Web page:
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Diagnosing long COVID: Canadian researchers discover unique new clue

Click to play video: 'Changing COVID-19 symptoms spark transmission concerns'
Changing COVID-19 symptoms spark transmission concerns
RELATED: Changing COVID-19 symptoms spark transmission concerns – Oct 5, 2022

Patients and physicians struggling to officially diagnose long COVID may be one step closer to an answer, thanks to new research from a team of Canadian scientists.

The researchers at Lawson Health Research Institute have discovered patients with post-COVID-19 condition, known as long COVID, have unique signs in their blood that show rapid changes in their blood vessels.

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These signs, or biomarkers, are a tell-tale indication that a patient has long COVID — a finding that could help to develop concrete diagnosis methods for an illness that remains largely a mystery to physicians and scientists, says Dr. Douglas Fraser, a Lawson scientist who has been studying long COVID since 2020. He is also a critical care physician at London Health Sciences Centre.

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Click to play video: 'Ontario researchers focus on possible clue of long COVID'
Ontario researchers focus on possible clue of long COVID

“There’s always been confusion in terms of what’s underlying long COVID and in fact, some people have even suggested that maybe it’s psychosomatic or it’s not a real medical issue,” he said.

Patients with long COVID can experience a wide range of symptoms, including fatigue, cognitive issues, shortness of breath and gastrointestinal problems. It can even sometimes take up to a year for some of these symptoms to materialize. This makes it hard for physicians and experts to definitively identify the illness and diagnose it in their patients.

Dr. Douglas Fraser, Lawson scientist, critical care physician at London Health Sciences Centre and professor at Western University’s Schulich School of Medicine & Dentistry. Submitted photo.

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But by looking at a patient’s blood vessels, rather than looking only at symptoms, the team of researchers in London, Ont., found a concrete, biological signal that something was indeed happening in those vessels that can be measured and identified.

“It tells us that it’s a biologically distinct event that’s going on in the body,” Fraser said.

“It’s not something that’s just occurring in the mind. It is a true event that’s going on.”

Click to play video: 'Managing “Long-Covid” symptoms'
Managing “Long-Covid” symptoms

Dr. Michael Nicholson, associate scientist at Lawson and respirologist at St. Joseph’s Health Care London, says he believes this discovery could not only help move forward the efforts of those looking for more answers about this condition, it will also help many patients frustrated by the murky understanding of this illness that exists among both health professionals and the wider public.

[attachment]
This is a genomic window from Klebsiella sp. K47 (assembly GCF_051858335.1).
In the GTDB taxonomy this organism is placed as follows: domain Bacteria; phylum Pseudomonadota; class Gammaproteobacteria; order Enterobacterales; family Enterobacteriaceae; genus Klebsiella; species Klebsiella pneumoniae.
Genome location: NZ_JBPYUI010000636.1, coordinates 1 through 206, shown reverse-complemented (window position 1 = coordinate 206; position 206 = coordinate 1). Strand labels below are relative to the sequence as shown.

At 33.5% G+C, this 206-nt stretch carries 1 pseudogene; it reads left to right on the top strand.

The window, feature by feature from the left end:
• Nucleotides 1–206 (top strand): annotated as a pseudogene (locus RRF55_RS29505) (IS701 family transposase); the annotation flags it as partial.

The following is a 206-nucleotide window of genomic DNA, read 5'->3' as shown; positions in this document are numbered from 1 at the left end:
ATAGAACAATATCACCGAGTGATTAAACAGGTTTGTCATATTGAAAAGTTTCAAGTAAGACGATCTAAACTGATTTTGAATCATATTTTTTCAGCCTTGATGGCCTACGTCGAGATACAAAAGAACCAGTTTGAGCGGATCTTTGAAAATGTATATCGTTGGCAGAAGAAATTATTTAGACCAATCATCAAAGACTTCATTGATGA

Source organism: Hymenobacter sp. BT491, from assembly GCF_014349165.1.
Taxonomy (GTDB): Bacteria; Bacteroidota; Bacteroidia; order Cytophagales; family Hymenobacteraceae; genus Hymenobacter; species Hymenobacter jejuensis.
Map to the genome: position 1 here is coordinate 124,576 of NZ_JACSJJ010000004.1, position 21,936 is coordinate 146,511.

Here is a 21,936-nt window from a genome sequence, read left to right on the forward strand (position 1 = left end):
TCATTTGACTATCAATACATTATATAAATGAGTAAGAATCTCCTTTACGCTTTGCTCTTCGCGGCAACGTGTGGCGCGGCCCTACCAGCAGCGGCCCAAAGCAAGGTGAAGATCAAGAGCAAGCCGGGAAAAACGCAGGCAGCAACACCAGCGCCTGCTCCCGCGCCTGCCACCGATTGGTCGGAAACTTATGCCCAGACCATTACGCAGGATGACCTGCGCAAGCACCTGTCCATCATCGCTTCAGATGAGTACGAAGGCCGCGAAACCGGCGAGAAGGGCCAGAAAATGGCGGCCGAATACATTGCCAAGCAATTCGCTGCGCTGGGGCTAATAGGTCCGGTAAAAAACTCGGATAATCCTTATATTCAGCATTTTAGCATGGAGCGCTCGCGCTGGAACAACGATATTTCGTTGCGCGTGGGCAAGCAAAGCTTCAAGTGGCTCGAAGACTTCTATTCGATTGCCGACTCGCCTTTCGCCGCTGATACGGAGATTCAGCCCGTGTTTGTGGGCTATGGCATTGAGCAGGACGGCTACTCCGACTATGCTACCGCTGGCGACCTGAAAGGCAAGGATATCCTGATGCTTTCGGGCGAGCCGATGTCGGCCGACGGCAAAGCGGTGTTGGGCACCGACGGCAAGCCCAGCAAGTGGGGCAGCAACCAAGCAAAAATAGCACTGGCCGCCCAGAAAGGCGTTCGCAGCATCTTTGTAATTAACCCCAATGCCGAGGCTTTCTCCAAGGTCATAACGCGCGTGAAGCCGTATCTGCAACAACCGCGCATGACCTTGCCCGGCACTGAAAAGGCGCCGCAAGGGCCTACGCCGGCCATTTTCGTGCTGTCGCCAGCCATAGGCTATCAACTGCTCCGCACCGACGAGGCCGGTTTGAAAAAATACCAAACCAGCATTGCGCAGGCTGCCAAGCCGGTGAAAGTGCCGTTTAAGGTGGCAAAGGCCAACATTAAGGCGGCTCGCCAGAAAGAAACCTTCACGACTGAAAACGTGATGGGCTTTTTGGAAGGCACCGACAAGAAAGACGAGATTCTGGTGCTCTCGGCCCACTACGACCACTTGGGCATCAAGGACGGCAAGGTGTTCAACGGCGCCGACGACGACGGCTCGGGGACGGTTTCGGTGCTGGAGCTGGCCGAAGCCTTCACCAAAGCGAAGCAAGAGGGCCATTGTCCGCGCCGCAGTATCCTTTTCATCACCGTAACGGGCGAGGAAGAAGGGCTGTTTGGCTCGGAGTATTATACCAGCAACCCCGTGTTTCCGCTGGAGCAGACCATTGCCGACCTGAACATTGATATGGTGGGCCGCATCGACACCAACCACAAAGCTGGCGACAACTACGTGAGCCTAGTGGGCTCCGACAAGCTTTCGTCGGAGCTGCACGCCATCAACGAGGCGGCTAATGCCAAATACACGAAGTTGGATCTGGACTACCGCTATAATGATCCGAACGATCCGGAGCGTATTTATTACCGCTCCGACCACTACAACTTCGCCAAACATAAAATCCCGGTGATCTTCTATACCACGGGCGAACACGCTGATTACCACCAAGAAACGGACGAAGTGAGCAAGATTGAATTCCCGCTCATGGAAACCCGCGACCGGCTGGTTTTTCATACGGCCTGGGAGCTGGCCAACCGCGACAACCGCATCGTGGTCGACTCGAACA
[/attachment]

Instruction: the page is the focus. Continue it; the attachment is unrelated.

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“I think it is giving people peace of mind that this is actually happening in their body… having something to potentially grasp on to and move forward with is very important for them,” he said.

Dr. Michael Nicholson, associate scientist at Lawson and respirologist at St. Joseph’s Health Care London. Submitted photo

The researchers studied 140 blood samples from participants at London Health Sciences Centre and St. Joseph’s Health Care London, including patients from St. Joseph’s Post-Acute COVID-19 Program.

Participants included those with presumed long COVID, hospital inpatients with an acute COVID-19 infection and healthy patients as control subjects.

What they found was that patients with presumed long COVID had proteins in their blood demonstrating rapid changes in their blood vessels in the weeks and months after a confirmed COVID-19 infection.

These same biomarkers were not present in patients who did not develop long COVID.

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Not only can identifying these elevated proteins be used to diagnose patients with this condition, it also points to processes going on in the body that could help in the development of potential treatments, Fraser said.

It can also give physicians a better way to measure when a patient is recovering from the illness, he added.

“I think it can go a long way towards giving the clinician information to pass on to the patients in terms of, ‘Your biomarkers now are starting to go back to normal, so you should see symptom resolution,” he said.

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While the peer-reviewed study doesn’t identify why some patients develop long COVID and others don’t or what risk factors exist for patients in developing this illness, it does provide another piece of the puzzle for other scientists and researchers searching for these answers, Nicholson said.

“It’s definitely moving the needle in the right direction,” he said.

“People throughout the world are working on this in many different areas, focusing on lungs, on brain, on bowels. And so I think having some more information on a very simplistic point — which is a biomarker — I think, that really helps open the door and hopefully unravel more answers going forward.”

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The team is now working on developing a new blood test that could be used to diagnose long COVID and also hope to explore possible treatments in future.

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